The Teylers Museum in the Netherlands is presenting Out of This World – The Search for Planets. It’s a fascinating exhibit that deals with the history of space exploration.
Besides the beautiful exhibit design (that makes exquisite use of vintage sci-fi art), one highlight for visitors is, of course, the chance to sit down at a computer and try out “If the Moon Were Only One Pixel.”
A lot of interesting people have stopped by to scroll through the scale map of the solar system. If there was one reward from this unpaid “curiosity project” it was that I was reminded just how many kind and smart people are alive in the world today.
Many of them shared words of support, some shared inspiring thoughts and others had ideas for improvements. Just recently I managed to implement a few of those ideas, with help from even more kind and smart people. I got quite a nice head-start on the scripting thanks to Kyle Murray (Krilnon at kirupa.com) who I’ve never met, and am beginning to suspect is some kind of benevolent super-being.
Here are the new digital accoutrements you can enjoy on your next journey through scaled-down space:
Fancy language translator.
I definitely couldn’t have done this part on my own, mostly because I only speak English (and Google translate would make my writing appear as though it were written by, well… a computer. A computer with brain damage.) For those unfortunates whose first language is not the official tongue of the global monoculture, you can now find a little icon in the upper right that lets you convert the text on the map to whichever archaic language is spoken on the streets of your charming village.
This feature was made possible by the translation work of friends, family, and kind, foreign pen-pals. I will name them here, so when people Google their names, they will be directed to this page: Niaz Uddin, Naomi Kasahara, Shirley Worth (my Aunt), Thorsten Frey, H-D Honscheid, Marcel Schäfer, José Roberto V. Costa, Fransje Pansters at the Teylers Museum, Lorenzo Matellán, Claudia Rodriguez-Ortega, David Chatenay, Pierre Houzé, and Khrys from France.
Another new, much-requested feature is the light-speed button in the lower right, which, when pressed, will demonstrate just how ridiculously slow the universe moves, relativitively speaking. (Note the hilarious wordplay.) Even though I was aware that light takes 8.5 minutes to get from the sun to the earth, I was alarmed at how impatient I felt when I first saw the tick marks inching along. I never thought I would say I felt like the speed of light was too slow. It makes our hopes of getting to a distant planet seem pretty bleak, unless we can outsmart physics.
Now the vast distances between the sun and planets can be measured using the scale of your choosing. I even figured out how to insert comma delimiters, in case that somehow helps you to better grasp ridiculously large numbers.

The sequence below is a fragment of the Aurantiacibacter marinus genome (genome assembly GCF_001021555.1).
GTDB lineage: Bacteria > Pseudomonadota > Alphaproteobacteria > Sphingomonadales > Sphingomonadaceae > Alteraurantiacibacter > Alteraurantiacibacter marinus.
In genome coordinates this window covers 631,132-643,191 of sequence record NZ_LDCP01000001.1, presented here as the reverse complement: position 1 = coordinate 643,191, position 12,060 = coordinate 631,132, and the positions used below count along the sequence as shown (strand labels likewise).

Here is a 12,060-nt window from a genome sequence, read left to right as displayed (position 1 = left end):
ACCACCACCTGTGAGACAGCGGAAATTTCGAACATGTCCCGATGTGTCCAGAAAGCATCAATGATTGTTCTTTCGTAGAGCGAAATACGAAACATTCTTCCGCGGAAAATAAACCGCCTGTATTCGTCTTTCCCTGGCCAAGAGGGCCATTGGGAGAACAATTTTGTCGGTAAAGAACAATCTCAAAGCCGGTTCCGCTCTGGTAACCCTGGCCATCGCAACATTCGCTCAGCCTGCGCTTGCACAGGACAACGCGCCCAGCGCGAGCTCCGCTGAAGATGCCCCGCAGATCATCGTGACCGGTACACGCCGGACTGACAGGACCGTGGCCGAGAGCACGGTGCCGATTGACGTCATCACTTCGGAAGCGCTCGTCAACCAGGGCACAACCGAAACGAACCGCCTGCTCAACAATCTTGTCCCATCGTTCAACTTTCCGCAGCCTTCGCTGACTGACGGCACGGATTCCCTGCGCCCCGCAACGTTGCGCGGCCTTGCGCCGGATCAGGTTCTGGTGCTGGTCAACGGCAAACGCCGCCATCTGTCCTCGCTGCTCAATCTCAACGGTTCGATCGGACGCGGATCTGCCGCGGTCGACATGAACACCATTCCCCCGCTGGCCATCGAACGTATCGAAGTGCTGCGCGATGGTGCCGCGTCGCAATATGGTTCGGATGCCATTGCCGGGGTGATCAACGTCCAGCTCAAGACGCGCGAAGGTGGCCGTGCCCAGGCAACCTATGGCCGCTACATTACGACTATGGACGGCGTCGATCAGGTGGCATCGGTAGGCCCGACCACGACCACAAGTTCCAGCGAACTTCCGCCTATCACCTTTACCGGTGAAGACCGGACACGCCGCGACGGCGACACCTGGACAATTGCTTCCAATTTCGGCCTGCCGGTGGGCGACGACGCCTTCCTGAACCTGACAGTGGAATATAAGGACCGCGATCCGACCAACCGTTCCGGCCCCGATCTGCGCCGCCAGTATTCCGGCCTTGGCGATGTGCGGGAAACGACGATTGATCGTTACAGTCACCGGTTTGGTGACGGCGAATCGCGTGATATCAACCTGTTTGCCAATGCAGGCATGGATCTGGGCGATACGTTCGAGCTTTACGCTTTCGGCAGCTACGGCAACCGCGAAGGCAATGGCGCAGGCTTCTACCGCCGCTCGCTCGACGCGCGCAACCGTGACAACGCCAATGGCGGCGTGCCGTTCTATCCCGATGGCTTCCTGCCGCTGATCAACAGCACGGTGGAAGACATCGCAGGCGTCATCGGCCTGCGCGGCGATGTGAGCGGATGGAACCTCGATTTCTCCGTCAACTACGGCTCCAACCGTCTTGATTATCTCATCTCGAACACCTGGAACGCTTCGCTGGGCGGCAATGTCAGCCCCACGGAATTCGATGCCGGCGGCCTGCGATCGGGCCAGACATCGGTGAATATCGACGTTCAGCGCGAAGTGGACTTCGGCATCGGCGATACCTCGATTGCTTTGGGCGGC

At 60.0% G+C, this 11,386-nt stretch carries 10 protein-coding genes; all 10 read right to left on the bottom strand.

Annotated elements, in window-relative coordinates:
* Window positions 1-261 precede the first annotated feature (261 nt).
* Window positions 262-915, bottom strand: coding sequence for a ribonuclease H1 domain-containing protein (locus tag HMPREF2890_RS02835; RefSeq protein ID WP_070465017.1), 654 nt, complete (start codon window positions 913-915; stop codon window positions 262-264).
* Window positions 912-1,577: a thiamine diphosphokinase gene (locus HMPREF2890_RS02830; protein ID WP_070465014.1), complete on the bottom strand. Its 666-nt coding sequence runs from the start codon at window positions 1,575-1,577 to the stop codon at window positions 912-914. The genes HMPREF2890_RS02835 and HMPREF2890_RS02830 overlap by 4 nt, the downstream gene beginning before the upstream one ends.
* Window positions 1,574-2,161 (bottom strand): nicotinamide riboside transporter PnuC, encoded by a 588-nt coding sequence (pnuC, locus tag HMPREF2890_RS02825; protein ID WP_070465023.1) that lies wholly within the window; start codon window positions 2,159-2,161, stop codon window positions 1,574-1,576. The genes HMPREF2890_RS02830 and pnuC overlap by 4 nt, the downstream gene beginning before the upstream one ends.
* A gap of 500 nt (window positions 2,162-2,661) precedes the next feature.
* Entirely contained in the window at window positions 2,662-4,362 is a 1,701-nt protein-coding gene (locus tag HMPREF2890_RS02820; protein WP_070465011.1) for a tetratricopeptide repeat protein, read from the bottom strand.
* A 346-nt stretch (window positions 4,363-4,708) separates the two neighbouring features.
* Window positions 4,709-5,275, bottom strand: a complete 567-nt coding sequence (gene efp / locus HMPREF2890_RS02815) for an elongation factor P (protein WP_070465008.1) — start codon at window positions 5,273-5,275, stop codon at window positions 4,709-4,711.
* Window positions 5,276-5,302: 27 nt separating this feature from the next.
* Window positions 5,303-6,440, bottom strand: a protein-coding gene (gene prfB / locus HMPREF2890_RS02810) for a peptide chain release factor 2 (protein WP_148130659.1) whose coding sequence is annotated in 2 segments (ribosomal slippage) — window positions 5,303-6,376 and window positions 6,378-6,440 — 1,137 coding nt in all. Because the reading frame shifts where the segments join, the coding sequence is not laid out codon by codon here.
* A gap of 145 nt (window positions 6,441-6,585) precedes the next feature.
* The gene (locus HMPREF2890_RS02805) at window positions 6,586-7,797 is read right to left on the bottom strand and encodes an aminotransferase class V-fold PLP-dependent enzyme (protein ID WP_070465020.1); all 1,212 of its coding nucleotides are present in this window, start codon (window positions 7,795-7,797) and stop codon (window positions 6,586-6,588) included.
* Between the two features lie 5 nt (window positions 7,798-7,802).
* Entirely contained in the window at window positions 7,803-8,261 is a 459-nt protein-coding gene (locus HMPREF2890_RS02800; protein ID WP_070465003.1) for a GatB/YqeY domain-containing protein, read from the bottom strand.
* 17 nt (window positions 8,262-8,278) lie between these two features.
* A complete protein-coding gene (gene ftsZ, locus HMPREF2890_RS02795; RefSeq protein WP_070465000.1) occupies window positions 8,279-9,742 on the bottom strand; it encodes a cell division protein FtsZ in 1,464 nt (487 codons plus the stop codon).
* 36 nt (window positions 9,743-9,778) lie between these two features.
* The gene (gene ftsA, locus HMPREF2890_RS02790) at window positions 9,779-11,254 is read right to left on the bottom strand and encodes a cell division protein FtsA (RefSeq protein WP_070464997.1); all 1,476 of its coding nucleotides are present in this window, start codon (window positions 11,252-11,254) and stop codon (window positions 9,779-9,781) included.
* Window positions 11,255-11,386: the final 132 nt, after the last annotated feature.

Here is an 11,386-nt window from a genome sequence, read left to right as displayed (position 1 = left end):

And finally, for the truly lazy, I added some hidden shortcuts to help you traverse the expanses in a less tiresome manner. You’ve got a couple secret buttons that auto-scroll from one point of interest to the next, and there’s a script that, if working properly, will convert the vertical movement of your scroll-wheel to horizontal scrolling. While these features almost entirely defeat the purpose of the project by eliminating the need to actively scroll through the endless void, they will hopefully allow people to resume their productive activities in a more timely manner.
Thanks again to everyone who supported this project through their Likes, Retweets and words encouragement! And thanks to my Dad, Al Worth for the debugging help!
Here’s a little book I made as a Kickstarter reward for people who backed the Soft Camp – an art installation for kids I put together during the summer of 2013. The book introduces the characters and the setting, and was used as inspiration for the other artists who contributed to the project. Of course, the real story took place on the Popwagon, the mobile art stage of Trade City Productions.
This is a projection loop I made for Maureen’s production of Susan Sontag’s play Alice in Bed at Loyola Marymount University. The video was projected on a hanging sheet during a monologue at the end of the first scene in which bed-ridden Alice James imagines what it would be like to visit Rome.
Sometimes my 5 year old drives me nuts with her attachment to things like balloons and cupcakes that I can’t possibly preserve for all eternity. She also creates and says things that turn me into a weepy-eyed wuss-bag when I realize I can’t bottle them up and save them forever. So where better to turn than Tumblr? Whenever there’s a precious moment or piece of ephemera doomed to be swept from the beach of memory by time’s relentless tides, I just snap a picture and post it to a micro-blog! Yay! Say goodbye to the transience of childhood!